Ribes aureum

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Ribes aureum
Ribes aureum var aureum 4.jpg
Ribes aureum var. aureum, Spring Mountains, Nevada.
Scientific classification
Kingdom: Plantae
(unranked): Angiosperms
(unranked): Eudicots
(unranked): Core eudicots
Order: Saxifragales
Family: Grossulariaceae
Genus: Ribes
Species: R. aureum
Binomial name
Ribes aureum
Pursh
Ribes aureum foliage.
Ribes aureum shrub texture.
Ribes aureum flowers.

Ribes aureum, known commonly as the golden currant, is a species in the genus Ribes.[1] It is native to Canada, most of the United States (except the southeast) and northern Mexico. The species[2] Ribes odoratum is closely related, and sometimes named Ribes aureum var. villosum.[3]

Description[edit]

Ribes aureum is a small to medium-sized deciduous shrub, 2–3 metres (6.6–9.8 ft) tall. Leaves are green, shaped similarly to gooseberry leaves, turning red in autumn.

The plant blooms in spring with racemes of conspicuous golden yellow flowers, often with a pronounced fragrance similar to that of cloves or vanilla. Flowers may also be shades of cream to reddish, and are borne in clusters of up to 15.[4] The shrub produces berries about 1 centimeter in diameter from an early age. Ripe fruits, amber yellow to black in color, are edible. The flowers are also edible.[4]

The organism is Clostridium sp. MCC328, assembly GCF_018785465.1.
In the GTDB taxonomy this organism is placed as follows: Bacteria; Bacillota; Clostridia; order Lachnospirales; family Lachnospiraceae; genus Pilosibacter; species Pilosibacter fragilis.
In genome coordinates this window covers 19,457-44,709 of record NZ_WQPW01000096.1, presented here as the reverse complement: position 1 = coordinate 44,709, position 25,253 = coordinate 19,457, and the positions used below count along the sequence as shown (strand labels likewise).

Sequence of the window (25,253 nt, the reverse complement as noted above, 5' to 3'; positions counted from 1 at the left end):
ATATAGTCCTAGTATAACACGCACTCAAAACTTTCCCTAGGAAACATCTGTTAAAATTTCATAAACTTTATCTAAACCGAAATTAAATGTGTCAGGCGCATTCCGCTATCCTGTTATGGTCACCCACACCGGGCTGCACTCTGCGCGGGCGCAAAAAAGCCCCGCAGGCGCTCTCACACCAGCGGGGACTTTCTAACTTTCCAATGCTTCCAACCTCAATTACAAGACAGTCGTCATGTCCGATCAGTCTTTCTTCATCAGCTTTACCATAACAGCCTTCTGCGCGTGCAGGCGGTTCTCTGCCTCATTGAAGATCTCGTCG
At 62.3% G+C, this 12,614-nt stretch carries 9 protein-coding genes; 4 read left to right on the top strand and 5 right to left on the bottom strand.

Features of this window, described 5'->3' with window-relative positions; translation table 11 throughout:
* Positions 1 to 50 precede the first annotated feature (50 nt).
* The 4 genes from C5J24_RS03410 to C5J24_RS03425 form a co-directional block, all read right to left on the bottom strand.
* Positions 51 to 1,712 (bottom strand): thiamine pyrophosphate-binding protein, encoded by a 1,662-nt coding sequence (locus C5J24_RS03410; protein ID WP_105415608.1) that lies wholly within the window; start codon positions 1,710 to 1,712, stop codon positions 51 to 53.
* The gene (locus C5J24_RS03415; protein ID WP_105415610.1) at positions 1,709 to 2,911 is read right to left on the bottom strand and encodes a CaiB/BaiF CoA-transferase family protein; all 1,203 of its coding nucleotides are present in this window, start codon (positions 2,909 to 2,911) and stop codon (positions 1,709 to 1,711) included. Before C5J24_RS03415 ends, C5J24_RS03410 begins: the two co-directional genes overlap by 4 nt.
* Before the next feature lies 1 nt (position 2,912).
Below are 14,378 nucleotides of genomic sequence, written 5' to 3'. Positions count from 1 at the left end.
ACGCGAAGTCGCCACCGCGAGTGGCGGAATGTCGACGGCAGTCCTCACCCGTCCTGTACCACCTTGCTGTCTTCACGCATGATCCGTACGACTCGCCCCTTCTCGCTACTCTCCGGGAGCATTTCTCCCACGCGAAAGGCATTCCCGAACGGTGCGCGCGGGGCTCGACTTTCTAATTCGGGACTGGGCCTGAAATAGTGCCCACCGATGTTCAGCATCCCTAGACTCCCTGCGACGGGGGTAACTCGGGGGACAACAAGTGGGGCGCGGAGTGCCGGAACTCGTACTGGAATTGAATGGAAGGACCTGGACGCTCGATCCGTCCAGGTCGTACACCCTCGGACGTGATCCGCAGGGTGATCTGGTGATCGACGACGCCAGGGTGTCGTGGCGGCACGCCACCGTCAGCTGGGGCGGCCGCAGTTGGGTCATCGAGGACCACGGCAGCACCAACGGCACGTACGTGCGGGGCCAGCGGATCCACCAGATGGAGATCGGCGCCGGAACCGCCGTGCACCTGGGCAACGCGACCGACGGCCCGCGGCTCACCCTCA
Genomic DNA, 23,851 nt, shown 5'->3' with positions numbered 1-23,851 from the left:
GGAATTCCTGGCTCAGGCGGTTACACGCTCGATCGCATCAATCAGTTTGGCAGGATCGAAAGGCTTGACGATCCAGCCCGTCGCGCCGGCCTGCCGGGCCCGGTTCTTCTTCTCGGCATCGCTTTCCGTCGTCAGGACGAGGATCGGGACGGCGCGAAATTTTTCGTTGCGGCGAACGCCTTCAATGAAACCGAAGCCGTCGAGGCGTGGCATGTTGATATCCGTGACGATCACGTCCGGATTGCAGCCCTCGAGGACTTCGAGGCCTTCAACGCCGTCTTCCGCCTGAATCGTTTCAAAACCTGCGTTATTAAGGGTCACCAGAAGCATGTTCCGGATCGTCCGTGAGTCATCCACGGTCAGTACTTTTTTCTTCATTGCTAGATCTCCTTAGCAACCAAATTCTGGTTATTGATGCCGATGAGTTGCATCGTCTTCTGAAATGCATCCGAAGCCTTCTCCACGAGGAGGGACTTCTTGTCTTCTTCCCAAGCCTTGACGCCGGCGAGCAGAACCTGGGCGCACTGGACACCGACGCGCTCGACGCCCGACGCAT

Varieties[edit]

  • Ribes aureum var. aureum (< 3,000 ft; western U.S.) [5]
  • Ribes aureum var. gracillimum (< 3,000 ft; California coastal ranges) [6]
  • Ribes aureum var. villosum — clove currant (syn: Ribes odoratum; west of Mississippi River) [3]

Uses[edit]

Cultivation[edit]

Ribes aureum is widely cultivated as an ornamental plant, in traditional, native plant, drought tolerant, and wildlife gardens, and natural landscaping projects.[7] Unlike some other species of currants, Ribes aureum is in the remarkably drought-tolerant group of Ribes. Named cultivars have been introduced also

Culinary and medicinal[edit]

Golden currant is also planted for the edible berries. Although flowers are hermaphrodite, the yield is greatly benefited by cross-pollination.

The berries were used for food, and other plant parts for medicine, by various Native American groups across its range in North America.[4][8]

Rust host

This currant species is susceptible to white pine blister rust (Cronartium ribicola), a fungus which attacks and kills pines, so it is sometimes eradicated from forested areas where the fungus is active to prevent its spread.[4][9]

References[edit]

External links[edit]